The camp

    While waiting for the women to gather, I heard a child crying outside. He was crying with a lot of emotion – a child of about 6 years old. I walked over to him and started coaxing him to stop crying while at the same time asking him why he was crying. He was standing alone and I thought he had lost his mother or whoever was with him. After some time, he stopped crying – almost – and then I was approached by a pregnant woman who had stood at a distance watching us. She told me that she had pinched the child for running away from school. The school was across the main road outside the camp. The mother was angry with the boy for crossing the dangerous road (cars were driving by all the time) alone. She also wanted him to stay in school because other kids were there. I told the mother to be patient with the child for after all he had seen, he may have been afraid that when he comes from school he might fond the mother gone. The kid never told us why he ran away for school, even though I tried to ask him. All he did was cry. We tried to get his older brother to take him to school and stay with him there the rest of the day. I do not know whether the mother was able to enforce this because soon after, a KRCS personnel came and took away the mother and the child to talk to them.

    The women we visited with started telling us what life was like at the camp. They said that they had a mug of porridge in the morning, no lunch, and very little dinner. The food at dinner was so little – “it is meant to keep the soul alive” – one old lady told me. The food is so little that even children do not get satisfied – so mothers normally shared out their own food to the children. Girls were known to exchange food for sex too. There was lots of sexual activity as evidenced by the number of used condoms found lying around the camp every morning – the KRCS medical team dishes out condoms at the camps. The disturbing part was the rapes that were happening at the camps. The women told us that at night men would scream to make people start running away in panic. Then they would time women and girls, catch them and rape them. So, women were being told to watch over their girls. Women were also being advised not to go to the toilets at night.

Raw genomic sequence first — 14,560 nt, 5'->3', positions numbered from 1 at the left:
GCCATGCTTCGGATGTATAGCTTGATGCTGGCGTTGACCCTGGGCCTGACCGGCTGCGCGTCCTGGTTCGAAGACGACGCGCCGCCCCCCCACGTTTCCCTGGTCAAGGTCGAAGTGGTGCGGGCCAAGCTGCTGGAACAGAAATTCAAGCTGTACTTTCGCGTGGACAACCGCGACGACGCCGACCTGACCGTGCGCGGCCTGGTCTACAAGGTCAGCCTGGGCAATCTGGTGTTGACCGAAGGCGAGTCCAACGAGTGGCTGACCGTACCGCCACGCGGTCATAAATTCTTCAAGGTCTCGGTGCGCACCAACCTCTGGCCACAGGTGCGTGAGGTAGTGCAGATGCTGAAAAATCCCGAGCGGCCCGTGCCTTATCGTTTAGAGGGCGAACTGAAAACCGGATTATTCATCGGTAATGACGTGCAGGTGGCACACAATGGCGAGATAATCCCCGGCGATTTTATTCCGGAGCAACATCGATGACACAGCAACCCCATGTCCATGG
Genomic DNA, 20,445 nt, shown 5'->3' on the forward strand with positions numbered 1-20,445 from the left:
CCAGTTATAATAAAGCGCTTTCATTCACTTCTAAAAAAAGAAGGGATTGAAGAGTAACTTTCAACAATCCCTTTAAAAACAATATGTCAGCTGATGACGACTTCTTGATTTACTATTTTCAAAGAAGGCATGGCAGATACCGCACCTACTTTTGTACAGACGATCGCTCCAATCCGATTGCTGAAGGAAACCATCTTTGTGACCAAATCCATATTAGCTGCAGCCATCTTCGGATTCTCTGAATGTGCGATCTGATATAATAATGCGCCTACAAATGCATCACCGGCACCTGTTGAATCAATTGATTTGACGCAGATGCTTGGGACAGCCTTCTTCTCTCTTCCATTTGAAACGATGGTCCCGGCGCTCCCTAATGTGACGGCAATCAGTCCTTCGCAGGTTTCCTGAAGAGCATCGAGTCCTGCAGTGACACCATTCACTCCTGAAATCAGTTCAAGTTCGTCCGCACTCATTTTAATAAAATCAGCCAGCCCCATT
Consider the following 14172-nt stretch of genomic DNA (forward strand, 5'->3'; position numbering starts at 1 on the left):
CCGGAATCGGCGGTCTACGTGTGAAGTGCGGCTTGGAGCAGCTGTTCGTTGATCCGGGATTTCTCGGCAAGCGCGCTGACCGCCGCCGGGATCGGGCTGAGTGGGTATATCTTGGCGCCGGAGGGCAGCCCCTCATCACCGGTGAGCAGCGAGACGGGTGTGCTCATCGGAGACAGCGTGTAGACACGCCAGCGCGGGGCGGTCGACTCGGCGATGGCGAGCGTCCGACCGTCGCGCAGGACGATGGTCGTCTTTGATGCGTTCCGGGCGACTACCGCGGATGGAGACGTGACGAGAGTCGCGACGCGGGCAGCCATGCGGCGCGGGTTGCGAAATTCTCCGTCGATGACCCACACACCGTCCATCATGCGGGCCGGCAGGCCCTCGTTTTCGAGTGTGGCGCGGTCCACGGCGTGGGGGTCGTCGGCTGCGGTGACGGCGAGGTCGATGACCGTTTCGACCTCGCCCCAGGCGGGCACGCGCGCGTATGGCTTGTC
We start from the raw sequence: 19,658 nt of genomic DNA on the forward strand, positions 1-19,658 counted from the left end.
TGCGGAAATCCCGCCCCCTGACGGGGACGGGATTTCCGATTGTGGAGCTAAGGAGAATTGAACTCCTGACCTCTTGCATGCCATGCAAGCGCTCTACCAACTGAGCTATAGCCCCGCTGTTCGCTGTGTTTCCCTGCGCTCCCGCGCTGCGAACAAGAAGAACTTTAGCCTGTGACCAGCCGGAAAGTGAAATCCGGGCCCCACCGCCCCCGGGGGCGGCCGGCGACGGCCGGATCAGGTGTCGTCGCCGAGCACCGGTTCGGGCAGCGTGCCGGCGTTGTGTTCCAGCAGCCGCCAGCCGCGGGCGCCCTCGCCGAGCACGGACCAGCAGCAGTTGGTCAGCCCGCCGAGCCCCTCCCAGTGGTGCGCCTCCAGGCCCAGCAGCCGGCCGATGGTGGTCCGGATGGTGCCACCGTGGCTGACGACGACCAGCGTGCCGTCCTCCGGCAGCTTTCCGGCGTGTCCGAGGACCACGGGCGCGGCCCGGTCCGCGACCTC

On Friday we were sitting in circle sharing when we heard gunshots. The women panicked and one of them worriedly asked “have they come for us here?” This made me realize how scared these people really were. Their fear was deep. I was sad that I could not be of any help in trying to alleviate it. We ourselves from the outside were sitting on edge not knowing whether we would be safe or not going back home. All I could do was encourage them, hope with them that things would change, and assure them that they were safe in the camp because it was guarded. This sense of security was short lived. On Saturday afternoon there was a panic stampede that took place because a run-away prisoner jumped in to the camp in white underwear, the dress code of the attackers of the people in their farms. The IDP thought the attackers had come for them right in the camp. The person who was the man screamed that the attackers had followed them into the camp and there was a stampede that caused the breaking of the NSG periphery fence – fracturing the delicate sense of security they may have felt in this place.